Argentina Is Eliminating Utility Subsidies in Bid to Stem Widening Deficit

Argentine President Cristina Fernandez de Kirchner is cutting utility subsidies to commercial users in a bid to stem a widening budget deficit in South America’s second-biggest economy.

“Nobody should receive a subsidy that he doesn’t need,” Planning Minister Julio De Vido, who oversees utilities, energy and transportation, said in a press conference in Buenos Aires with Economy Minister and Vice President-elect Amado Boudou.

Utility stocks rose as the announcement fueled speculation that a government cap on rates in effect for a decade may be loosened, said Juan Jose Vazquez, an analyst at Bull Market Brokers SA in Buenos Aires. Cia. de Transporte de Energia Electrica en Alta Tension Transener SA, the country’s main power transporter, rose 1.4 percent at the close in Buenos Aires after gaining 9.4 percent earlier. Pampa Energia SA (PAMP), Argentina’s largest power company, advanced 2.1 percent and earlier rose 6.7 percent.

De Vido said the government isn’t weighing an increase in utility tariffs.

Fernandez, 58, has moved to clamp down on accelerating capital flight and an erosion in public finances since her landslide re-election on Oct. 23. The country’s budget deficit almost doubled to 1.9 billion pesos ($450 million) in September from 1 billion pesos in August as the government ramped up spending on public works and salaries ahead of the vote.

Subsidy Commission

The budget surplus before interest payments, which Fernandez calls a “pillar” of her administration’s policies, tumbled 86 percent last month to 449 million pesos.

In addition to the cuts announced today, the government will create a commission to study additional changes to the subsidy regimen, according to a resolution distributed at the news conference that cited turbulence in global financial markets and the need to guarantee the “competitiveness” of Argentina’s economy.

“They know they have to increase tariffs,” Boris Segura, a Latin America analyst at Nomura Securities International, said in an e-mailed response to questions. “Otherwise, people won’t control consumption and they won’t be able to bring down the amount of subsidies granted.” Segura said utility subsidies account for about 4 percent of gross domestic product.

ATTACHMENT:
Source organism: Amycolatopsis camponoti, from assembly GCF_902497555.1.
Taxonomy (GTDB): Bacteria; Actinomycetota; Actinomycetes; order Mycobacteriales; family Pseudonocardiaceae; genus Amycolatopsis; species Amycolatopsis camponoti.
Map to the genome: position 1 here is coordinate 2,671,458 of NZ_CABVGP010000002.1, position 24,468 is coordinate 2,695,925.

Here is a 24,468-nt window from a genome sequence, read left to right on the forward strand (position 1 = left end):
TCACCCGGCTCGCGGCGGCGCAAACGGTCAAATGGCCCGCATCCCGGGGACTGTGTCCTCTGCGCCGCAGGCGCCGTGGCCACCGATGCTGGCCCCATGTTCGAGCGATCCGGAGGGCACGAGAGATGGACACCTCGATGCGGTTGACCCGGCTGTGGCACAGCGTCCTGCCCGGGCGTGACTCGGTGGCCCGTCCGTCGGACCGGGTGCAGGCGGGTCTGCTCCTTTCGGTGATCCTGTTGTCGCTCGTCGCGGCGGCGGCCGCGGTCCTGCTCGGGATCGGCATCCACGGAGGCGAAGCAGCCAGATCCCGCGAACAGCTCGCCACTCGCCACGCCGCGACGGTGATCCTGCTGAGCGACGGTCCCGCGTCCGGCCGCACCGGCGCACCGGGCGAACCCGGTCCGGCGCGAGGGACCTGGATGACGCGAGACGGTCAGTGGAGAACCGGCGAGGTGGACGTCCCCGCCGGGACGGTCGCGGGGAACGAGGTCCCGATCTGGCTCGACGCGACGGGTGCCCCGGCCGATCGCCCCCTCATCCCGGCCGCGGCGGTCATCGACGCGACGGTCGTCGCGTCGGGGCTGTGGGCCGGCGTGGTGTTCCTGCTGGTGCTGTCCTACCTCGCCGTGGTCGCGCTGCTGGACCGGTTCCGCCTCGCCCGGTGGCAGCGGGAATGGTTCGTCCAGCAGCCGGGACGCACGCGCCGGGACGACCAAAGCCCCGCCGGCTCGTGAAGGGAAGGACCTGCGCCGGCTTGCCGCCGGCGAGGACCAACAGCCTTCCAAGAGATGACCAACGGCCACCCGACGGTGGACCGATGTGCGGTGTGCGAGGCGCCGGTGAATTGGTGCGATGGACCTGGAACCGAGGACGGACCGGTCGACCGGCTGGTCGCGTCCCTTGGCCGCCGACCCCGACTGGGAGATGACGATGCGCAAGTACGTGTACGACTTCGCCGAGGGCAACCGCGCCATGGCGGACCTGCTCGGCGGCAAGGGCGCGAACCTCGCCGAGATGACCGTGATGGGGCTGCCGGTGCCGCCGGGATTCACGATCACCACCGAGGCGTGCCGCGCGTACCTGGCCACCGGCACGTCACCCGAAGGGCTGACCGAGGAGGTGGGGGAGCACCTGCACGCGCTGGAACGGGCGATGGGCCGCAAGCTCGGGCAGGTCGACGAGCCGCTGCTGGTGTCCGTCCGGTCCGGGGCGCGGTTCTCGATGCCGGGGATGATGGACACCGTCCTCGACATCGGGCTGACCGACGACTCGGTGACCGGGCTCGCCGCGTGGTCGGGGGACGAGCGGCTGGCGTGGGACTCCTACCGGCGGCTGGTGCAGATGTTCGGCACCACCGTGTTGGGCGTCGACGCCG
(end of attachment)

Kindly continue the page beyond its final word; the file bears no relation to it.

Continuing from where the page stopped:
The subsidy cuts may “add pressure” to annual inflation economists estimate at 24 percent, near the fastest in the world after Venezuela, Alberto Ramos, a Latin America economist at Goldman Sachs Group Inc. in New York said in a report. Nevertheless, the move is a “step in the right direction,” he added.

Currency Controls

The announcement comes less a week after Fernandez announced tighter oversight of the foreign exchange market and ordered energy and mining companies to repatriate export revenue after capital flight estimated at $3 billion per month drained central bank reserves.

The subsidy cuts will affect commercial users including banks, insurance companies, casinos, airport operators, mobile phone companies and miners, De Vido said. Eliminating the subsidies will save the government 600 million pesos initially, he added.

Yields on bonds sold by Empresa Distribuidora Norte SA, Argentina’s biggest electricity distributor fell 8 basis points to 12.89 percent for debt maturing in 2022.

The government has subsidized utility companies since 2002 as it kept tariffs capped, following a financial crisis that culminated in a default on $95 billion of bonds a decade ago. BG Plc unit Metrogas SA (METR), the country’s largest gas distributor, filed for bankruptcy in 2010, citing the tariff restrictions.

To contact the reporters on this story: Eliana Raszewski in Buenos Aires at eraszewski@bloomberg.net; Rodrigo Orihuela in Buenos Aires at rorihuela@bloomberg.net

To contact the editors responsible for this story: Dale Crofts at dcrofts@bloomberg.net; Joshua Goodman at jgoodman19@bloomberg.net

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